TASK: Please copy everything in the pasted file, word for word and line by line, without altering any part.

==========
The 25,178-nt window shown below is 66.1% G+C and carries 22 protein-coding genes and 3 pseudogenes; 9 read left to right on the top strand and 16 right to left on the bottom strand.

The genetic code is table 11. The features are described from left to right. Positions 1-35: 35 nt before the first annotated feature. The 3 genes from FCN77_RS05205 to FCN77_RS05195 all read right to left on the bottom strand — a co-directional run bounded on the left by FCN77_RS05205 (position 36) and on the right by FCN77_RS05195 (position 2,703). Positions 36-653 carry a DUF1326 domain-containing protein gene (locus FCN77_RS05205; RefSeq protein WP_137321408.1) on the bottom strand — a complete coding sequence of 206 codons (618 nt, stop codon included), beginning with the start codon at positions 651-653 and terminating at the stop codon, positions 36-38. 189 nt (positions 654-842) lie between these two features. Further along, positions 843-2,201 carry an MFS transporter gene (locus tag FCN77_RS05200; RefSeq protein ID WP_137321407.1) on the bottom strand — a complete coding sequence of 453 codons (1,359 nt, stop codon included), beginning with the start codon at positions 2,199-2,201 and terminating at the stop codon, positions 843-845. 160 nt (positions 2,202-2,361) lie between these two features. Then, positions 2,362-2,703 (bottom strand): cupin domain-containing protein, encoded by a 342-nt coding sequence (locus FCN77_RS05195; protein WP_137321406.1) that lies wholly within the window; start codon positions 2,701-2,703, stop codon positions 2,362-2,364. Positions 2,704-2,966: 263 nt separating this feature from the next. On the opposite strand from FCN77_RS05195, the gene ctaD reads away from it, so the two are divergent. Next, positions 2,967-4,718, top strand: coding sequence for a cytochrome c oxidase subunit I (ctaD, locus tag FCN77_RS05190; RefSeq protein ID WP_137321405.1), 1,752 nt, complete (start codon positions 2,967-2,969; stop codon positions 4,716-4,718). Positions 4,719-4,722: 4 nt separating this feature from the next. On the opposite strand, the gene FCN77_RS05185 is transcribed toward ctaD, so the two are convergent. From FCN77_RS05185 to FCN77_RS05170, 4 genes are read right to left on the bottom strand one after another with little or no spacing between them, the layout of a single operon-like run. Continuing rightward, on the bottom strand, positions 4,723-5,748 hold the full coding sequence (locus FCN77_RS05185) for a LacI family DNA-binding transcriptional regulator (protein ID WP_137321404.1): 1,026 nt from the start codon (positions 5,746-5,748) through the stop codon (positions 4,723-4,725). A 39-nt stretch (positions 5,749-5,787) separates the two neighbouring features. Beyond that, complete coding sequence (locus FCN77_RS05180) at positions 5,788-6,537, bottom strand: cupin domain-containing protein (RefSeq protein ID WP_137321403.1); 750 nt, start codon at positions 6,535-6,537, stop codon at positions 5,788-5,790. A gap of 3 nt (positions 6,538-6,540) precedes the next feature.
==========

The 25,178-nt window shown below is 66.1% G+C and carries 22 protein-coding genes and 3 pseudogenes; 9 read left to right on the top strand and 16 right to left on the bottom strand.

The genetic code is table 11. The features are described from left to right. Positions 1-35: 35 nt before the first annotated feature. The 3 genes from FCN77_RS05205 to FCN77_RS05195 all read right to left on the bottom strand — a co-directional run bounded on the left by FCN77_RS05205 (position 36) and on the right by FCN77_RS05195 (position 2,703). Positions 36-653 carry a DUF1326 domain-containing protein gene (locus FCN77_RS05205; RefSeq protein WP_137321408.1) on the bottom strand — a complete coding sequence of 206 codons (618 nt, stop codon included), beginning with the start codon at positions 651-653 and terminating at the stop codon, positions 36-38. 189 nt (positions 654-842) lie between these two features. Further along, positions 843-2,201 carry an MFS transporter gene (locus tag FCN77_RS05200; RefSeq protein ID WP_137321407.1) on the bottom strand — a complete coding sequence of 453 codons (1,359 nt, stop codon included), beginning with the start codon at positions 2,199-2,201 and terminating at the stop codon, positions 843-845. 160 nt (positions 2,202-2,361) lie between these two features. Then, positions 2,362-2,703 (bottom strand): cupin domain-containing protein, encoded by a 342-nt coding sequence (locus FCN77_RS05195; protein WP_137321406.1) that lies wholly within the window; start codon positions 2,701-2,703, stop codon positions 2,362-2,364. Positions 2,704-2,966: 263 nt separating this feature from the next. On the opposite strand from FCN77_RS05195, the gene ctaD reads away from it, so the two are divergent. Next, positions 2,967-4,718, top strand: coding sequence for a cytochrome c oxidase subunit I (ctaD, locus tag FCN77_RS05190; RefSeq protein ID WP_137321405.1), 1,752 nt, complete (start codon positions 2,967-2,969; stop codon positions 4,716-4,718). Positions 4,719-4,722: 4 nt separating this feature from the next. On the opposite strand, the gene FCN77_RS05185 is transcribed toward ctaD, so the two are convergent. From FCN77_RS05185 to FCN77_RS05170, 4 genes are read right to left on the bottom strand one after another with little or no spacing between them, the layout of a single operon-like run. Continuing rightward, on the bottom strand, positions 4,723-5,748 hold the full coding sequence (locus FCN77_RS05185) for a LacI family DNA-binding transcriptional regulator (protein ID WP_137321404.1): 1,026 nt from the start codon (positions 5,746-5,748) through the stop codon (positions 4,723-4,725). A 39-nt stretch (positions 5,749-5,787) separates the two neighbouring features. Beyond that, complete coding sequence (locus FCN77_RS05180) at positions 5,788-6,537, bottom strand: cupin domain-containing protein (RefSeq protein ID WP_137321403.1); 750 nt, start codon at positions 6,535-6,537, stop codon at positions 5,788-5,790. A gap of 3 nt (positions 6,538-6,540) precedes the next feature.